The High Court in Ronald Martin v McLaren Construction Limited  EWHC 2059 (Ch) exercised its discretion and set aside a statutory demand as the creditor had not demanded payment under the terms of a personal guarantee first.
In accordance with Section 268(1) of the Insolvency Act 1986 (“IA 1986”), a statutory demand can only be used for a debt that is payable immediately.
The Applicant had provided a personal guarantee for various corporate and individual liabilities which were ultimately not paid. The Respondent therefore served a statutory demand on the Applicant on 30 October 2018 pursuant to Section 268(1) IA 1986. The Applicant applied to set aside the statutory demand on the basis that the debt was not payable immediately as no demand for payment under the personal guarantee had been made.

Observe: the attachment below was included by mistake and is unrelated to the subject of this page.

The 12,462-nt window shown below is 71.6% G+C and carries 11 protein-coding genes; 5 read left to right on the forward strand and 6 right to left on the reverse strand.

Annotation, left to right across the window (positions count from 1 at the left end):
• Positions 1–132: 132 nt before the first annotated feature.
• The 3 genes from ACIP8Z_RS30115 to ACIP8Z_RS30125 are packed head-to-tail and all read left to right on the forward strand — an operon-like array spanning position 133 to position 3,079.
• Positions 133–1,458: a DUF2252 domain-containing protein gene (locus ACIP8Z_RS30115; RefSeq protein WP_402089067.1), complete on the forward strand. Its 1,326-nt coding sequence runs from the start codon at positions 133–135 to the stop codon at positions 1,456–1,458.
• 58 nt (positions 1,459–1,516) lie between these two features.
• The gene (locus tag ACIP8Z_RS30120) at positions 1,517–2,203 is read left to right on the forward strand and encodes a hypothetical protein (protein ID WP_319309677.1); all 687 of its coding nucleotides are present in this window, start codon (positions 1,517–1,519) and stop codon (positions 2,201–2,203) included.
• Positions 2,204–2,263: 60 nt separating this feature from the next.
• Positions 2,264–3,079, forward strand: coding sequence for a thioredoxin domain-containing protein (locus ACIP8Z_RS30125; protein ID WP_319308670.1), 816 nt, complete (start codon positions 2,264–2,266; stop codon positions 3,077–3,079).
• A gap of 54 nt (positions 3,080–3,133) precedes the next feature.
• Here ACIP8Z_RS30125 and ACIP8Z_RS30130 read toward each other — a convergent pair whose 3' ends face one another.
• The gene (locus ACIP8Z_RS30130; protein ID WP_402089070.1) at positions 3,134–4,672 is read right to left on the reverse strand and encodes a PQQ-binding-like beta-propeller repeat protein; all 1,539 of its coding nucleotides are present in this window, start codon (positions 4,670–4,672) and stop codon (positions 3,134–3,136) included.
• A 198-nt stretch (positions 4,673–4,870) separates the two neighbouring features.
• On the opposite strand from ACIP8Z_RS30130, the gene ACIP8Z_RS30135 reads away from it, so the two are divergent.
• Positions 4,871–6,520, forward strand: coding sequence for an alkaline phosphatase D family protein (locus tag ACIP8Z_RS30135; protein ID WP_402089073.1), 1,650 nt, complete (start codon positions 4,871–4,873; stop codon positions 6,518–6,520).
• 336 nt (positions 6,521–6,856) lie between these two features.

It was argued that a prior emailed demand for payment constituted service of a written demand, or alternatively that a prior statutory demand for a larger sum that was served on the Applicant in or about June 2018 (which was later withdrawn) qualified as a written demand for payment.
The Court set aside the statutory demand. The terms of the personal guarantee did not permit service of demands by email. Further, the prior statutory demand did not qualify as a demand for payment because it stated that the debt was payable immediately. Construed as a whole, the statutory demand was “clearly not intended as a means of fulfilling contractual preconditions to making a debt immediately payable”. As no formal demand for payment under the terms of the personal guarantee had been made, the debt due under the personal guarantee was not payable immediately and the demand was “served prematurely” and “ought not to have been served”.
This case serves as a reminder that the technical subtleties of insolvency legislation must be complied with to avoid being on the wrong end of an application to set aside a statutory demand.